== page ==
PAC-12 Goes Conference-Only

Another small step toward canceling the fall sports calendar.

Another conference has altered its fall sports schedule to cope with the COVID-19 pandemic, following the Ivy League’s decision to cancel the fall season entirely and the Big Ten’s move to conference-only schedule.

This move, which I’ve expected for months, impacts the opening to both the college football season and my own Alabama Crimson Tide.

AL.com (“Alabama-USC game canceled, Tide AD responds“):

The Alabama-USC game that was to open the 2020 football season is officially canceled.

As of Thursday evening, Alabama athletics director Greg Byrne said the “current plan is to play the game,” but that changed Friday evening. The Pac-12 issued an announcement at 6 p.m. CT that its members would only play conference games this fall.

Byrne posted an immediate response to the Pac 12 news.

“As I’ve said before, USC AD Mike Bohn and I had multiple conversations over the last several months, and we were both planning on playing the football game on September 5 in Arlington,” Byrne said. “With the Pac-12-s decision to move to a conference-only schedule, we will do our best to adjust. What that looks like is to be determined.”

Alabama was to be paid $6 million to play the game in the home stadium of the Dallas Cowboys, according to the contract signed in 2018.

The Pac-12 follows the Big Ten’s decision released Thursday to take the same path regarding football scheduling in the coronavirus pandemic.

“The health and safety of our student-athletes and all those connected to Pac-12 sports continues to be our number one priority,” said Pac-12 Commissioner Larry Scott. “Our decisions have and will be guided by science and data, and based upon the trends and indicators over the past days, it has become clear that we need to provide ourselves with maximum flexibility to schedule, and to delay any movement to the next phase of return-to-play activities.”

I remain skeptical that the fall college football season will be played.

If it is, though, this is a pretty significant impact. Alabama is expected to be in contention for the College Football Playoff and, thus, the national championship. This the only big non-conference game on Alabama schedule, taking away an opportunity for a significant win that would help in the case the team stumbles against a Southeastern Conference opponent.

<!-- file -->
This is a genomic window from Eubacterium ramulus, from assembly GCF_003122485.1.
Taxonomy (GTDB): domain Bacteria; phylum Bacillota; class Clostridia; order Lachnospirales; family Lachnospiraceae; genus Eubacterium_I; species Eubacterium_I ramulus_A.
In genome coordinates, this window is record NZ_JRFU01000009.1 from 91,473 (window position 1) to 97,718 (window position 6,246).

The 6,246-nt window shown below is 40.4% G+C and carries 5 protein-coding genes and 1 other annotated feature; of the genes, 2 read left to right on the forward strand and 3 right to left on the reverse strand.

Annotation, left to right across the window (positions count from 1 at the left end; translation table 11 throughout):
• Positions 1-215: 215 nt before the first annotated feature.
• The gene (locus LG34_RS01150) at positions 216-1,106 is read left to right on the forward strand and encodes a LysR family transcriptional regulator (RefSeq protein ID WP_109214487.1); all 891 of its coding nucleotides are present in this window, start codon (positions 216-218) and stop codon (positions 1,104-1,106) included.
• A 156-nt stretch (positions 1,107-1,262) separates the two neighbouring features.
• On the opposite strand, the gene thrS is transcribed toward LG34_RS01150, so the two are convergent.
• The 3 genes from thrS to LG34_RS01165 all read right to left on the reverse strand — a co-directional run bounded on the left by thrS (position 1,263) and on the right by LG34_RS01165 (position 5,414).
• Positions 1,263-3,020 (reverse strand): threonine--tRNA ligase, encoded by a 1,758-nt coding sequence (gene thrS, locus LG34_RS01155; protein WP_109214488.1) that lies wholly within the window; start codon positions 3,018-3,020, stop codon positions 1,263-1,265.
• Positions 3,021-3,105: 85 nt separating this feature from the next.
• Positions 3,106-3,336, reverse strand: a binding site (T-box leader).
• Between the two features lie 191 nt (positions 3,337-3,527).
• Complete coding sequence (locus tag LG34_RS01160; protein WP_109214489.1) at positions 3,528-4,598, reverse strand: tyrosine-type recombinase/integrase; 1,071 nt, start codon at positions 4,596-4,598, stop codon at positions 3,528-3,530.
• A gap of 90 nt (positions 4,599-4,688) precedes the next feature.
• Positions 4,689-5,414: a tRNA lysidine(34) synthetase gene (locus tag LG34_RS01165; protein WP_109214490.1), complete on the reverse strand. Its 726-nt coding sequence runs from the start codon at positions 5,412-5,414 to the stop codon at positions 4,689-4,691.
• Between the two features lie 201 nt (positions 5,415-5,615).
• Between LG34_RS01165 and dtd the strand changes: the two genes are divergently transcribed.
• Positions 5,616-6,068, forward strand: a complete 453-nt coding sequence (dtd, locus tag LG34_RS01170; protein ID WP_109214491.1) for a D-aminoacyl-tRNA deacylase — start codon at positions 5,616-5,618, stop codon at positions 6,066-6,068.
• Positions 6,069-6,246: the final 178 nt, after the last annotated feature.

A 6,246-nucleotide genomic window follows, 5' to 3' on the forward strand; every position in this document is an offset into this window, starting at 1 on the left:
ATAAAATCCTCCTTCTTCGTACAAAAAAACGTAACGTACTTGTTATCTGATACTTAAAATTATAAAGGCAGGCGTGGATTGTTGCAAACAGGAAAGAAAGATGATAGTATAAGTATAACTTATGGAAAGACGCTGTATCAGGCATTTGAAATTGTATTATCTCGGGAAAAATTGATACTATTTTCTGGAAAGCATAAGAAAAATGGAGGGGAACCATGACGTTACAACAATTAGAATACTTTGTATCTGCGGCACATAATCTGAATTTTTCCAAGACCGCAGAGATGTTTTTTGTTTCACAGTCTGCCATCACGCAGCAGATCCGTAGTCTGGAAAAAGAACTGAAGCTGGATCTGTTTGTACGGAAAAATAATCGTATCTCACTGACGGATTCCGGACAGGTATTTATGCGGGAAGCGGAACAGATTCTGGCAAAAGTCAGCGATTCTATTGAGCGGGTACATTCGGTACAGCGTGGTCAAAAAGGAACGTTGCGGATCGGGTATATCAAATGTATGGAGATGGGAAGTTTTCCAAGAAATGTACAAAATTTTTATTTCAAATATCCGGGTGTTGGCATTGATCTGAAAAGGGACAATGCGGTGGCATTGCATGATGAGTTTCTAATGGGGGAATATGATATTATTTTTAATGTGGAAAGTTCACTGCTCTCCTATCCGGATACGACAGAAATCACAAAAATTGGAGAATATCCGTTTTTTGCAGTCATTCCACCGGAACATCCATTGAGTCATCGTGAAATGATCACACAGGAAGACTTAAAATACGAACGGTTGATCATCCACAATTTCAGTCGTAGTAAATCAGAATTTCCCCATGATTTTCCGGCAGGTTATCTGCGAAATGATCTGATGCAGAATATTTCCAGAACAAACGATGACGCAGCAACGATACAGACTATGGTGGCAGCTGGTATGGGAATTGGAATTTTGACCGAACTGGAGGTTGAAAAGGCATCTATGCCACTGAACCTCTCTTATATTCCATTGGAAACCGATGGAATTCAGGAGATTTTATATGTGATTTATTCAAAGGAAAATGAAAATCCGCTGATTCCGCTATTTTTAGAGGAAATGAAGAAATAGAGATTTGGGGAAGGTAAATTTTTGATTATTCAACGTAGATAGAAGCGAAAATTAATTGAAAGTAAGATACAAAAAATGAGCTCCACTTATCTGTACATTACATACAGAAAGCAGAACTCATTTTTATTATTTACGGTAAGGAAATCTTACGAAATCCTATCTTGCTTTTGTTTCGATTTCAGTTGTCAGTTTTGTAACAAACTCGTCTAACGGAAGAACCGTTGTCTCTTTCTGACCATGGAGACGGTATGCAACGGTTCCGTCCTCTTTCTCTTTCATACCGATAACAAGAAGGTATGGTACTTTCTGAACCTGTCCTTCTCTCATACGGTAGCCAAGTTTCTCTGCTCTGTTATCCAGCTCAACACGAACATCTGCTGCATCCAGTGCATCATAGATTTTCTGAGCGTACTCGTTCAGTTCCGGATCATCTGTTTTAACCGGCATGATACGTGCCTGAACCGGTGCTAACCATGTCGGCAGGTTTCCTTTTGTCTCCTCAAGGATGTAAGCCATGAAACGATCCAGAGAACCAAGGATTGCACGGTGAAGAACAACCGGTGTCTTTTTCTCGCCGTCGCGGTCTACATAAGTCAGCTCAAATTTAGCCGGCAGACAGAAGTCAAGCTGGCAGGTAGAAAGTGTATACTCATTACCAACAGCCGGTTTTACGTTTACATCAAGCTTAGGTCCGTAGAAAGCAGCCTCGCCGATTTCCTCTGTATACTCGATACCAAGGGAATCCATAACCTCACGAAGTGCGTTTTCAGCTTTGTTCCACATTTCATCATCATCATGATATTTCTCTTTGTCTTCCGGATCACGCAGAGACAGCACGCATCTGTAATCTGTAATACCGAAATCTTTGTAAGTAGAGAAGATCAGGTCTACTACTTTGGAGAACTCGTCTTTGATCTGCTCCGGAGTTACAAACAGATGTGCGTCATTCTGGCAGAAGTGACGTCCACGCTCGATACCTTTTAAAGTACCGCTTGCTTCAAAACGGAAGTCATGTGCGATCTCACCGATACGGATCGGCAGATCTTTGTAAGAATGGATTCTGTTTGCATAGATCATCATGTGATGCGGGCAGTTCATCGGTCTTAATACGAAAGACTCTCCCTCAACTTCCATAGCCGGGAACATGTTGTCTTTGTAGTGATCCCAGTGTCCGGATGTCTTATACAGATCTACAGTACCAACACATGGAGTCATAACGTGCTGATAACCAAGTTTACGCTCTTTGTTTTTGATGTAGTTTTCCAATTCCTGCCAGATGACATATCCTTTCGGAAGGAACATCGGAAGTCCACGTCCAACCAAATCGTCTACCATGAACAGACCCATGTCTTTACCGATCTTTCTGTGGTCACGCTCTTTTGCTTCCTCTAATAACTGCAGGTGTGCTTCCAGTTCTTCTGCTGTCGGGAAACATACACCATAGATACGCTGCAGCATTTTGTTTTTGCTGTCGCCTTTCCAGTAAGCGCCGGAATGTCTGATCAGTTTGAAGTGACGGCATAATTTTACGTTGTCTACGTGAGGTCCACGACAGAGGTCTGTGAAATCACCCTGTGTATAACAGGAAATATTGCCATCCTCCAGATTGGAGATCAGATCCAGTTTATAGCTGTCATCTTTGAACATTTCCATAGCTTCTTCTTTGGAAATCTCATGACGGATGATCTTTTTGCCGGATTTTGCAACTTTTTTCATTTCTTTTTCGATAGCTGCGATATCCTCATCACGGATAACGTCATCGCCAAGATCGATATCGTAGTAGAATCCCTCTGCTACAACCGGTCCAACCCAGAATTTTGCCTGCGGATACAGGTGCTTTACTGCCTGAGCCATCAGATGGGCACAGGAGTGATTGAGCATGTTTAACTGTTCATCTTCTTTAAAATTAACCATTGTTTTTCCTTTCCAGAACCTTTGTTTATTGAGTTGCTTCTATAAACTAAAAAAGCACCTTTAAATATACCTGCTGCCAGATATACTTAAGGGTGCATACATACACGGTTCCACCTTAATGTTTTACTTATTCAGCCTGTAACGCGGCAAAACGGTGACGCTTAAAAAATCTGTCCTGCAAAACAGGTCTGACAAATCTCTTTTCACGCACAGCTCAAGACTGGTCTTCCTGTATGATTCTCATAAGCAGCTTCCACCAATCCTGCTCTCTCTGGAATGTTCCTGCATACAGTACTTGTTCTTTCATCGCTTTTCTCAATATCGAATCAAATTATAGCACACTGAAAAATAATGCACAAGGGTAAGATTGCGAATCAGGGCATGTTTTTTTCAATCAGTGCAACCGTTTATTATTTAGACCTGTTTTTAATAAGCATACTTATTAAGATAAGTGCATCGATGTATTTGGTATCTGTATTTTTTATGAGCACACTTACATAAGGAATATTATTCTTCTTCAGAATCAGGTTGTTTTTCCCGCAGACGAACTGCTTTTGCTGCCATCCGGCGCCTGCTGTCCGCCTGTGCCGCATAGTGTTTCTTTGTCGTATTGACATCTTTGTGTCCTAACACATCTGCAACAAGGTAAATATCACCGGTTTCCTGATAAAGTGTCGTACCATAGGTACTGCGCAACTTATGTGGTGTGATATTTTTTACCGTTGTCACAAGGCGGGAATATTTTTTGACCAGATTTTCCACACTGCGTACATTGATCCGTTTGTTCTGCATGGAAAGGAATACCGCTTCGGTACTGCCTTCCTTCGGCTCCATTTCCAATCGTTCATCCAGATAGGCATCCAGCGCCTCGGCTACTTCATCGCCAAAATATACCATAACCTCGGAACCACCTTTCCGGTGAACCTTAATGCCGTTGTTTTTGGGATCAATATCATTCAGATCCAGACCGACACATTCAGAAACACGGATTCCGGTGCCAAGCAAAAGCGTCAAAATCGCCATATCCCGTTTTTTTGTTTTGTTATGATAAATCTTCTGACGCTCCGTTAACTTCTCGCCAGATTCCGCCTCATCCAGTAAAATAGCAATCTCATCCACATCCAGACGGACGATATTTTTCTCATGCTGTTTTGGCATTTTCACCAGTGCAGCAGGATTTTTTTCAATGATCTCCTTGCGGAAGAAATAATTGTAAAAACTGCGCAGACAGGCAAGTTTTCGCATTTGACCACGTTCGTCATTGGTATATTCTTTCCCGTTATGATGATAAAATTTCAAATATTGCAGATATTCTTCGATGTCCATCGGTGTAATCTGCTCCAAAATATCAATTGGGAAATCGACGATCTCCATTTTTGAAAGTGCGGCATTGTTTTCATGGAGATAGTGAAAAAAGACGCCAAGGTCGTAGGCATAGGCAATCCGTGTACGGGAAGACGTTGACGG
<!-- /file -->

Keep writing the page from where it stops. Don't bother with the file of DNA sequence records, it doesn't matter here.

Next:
It may be challenging to another team that they can slot at this point for a $6 million payoff. Notre Dame also lost their game with USC and Stanford with this decision and against Wisconsin with the Big Ten decision, so that would be an intriguing substitute.

UPDATE: ESPN‘s report “What do Pac-12 and Big Ten decisions mean for college football?” makes it seem quite probable that the other conferences will follow suit, at a minimum.

“Over the last few months, our conference has prepared numerous scenarios related to the fall athletics season,” ACC commissioner John Swofford said. “The league membership and our medical advisory group will make every effort to be as prepared as possible during these unprecedented times, and we anticipate a decision by our board of directors in late July.”

One ACC source said it is “very likely” the ACC is headed to a conference-only season but reiterated it is a week-to-week discussion that continues to evolve.

Big 12 commissioner Bob Bowlsby told ESPN on Friday that his conference is on the same timeline as the ACC, pointing toward a decision by late July.

The SEC will discuss its options during a meeting Monday with athletic directors and league officials that was scheduled before the Big Ten’s decision.

SEC commissioner Greg Sankey said in a statement last week there should be more clarity about the season by late July, and issued a similar statement to ESPN on Friday, referencing “the coming weeks.”

“The Southeastern Conference will continue to meet regularly with our campus leaders in the coming weeks, guided by medical advisors, to make the important decisions necessary to determine the best path forward related to the SEC fall sports,” the statement read. “We recognize the challenges ahead and know the well-being of our student-athletes, coaches, staff and fans must remain at the forefront of those decisions.”

There’s a lot of talk about moving football to the spring but there are a lot of obstacles to that. For one thing, the NFL draft is currently in the way of that, although one suspects the League would be willing to accommodate its primary feeder program. But, more importantly, it’s not obvious what’s going to happen between now and January to make it any safer to play football then.

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FILED UNDER: COVID-19, Sports
James Joyner
About James Joyner
James Joyner is Professor and Department Head of Security Studies at Marine Corps University's Command and Staff College and a nonresident senior fellow at the Scowcroft Center for Strategy and Security at the Atlantic Council. He's a former Army officer and Desert Storm vet. Views expressed here are his own. Follow James on Twitter @DrJJoyner.

Comments

  1. Tyrell says:

    It will be interesting to see what the SEC does. The Ivy Leagues have gave in completely. What happened to the old “fight fight fight” spirit that they were famous for? Ivy League football teams were legendary for their toughness against bigger teams.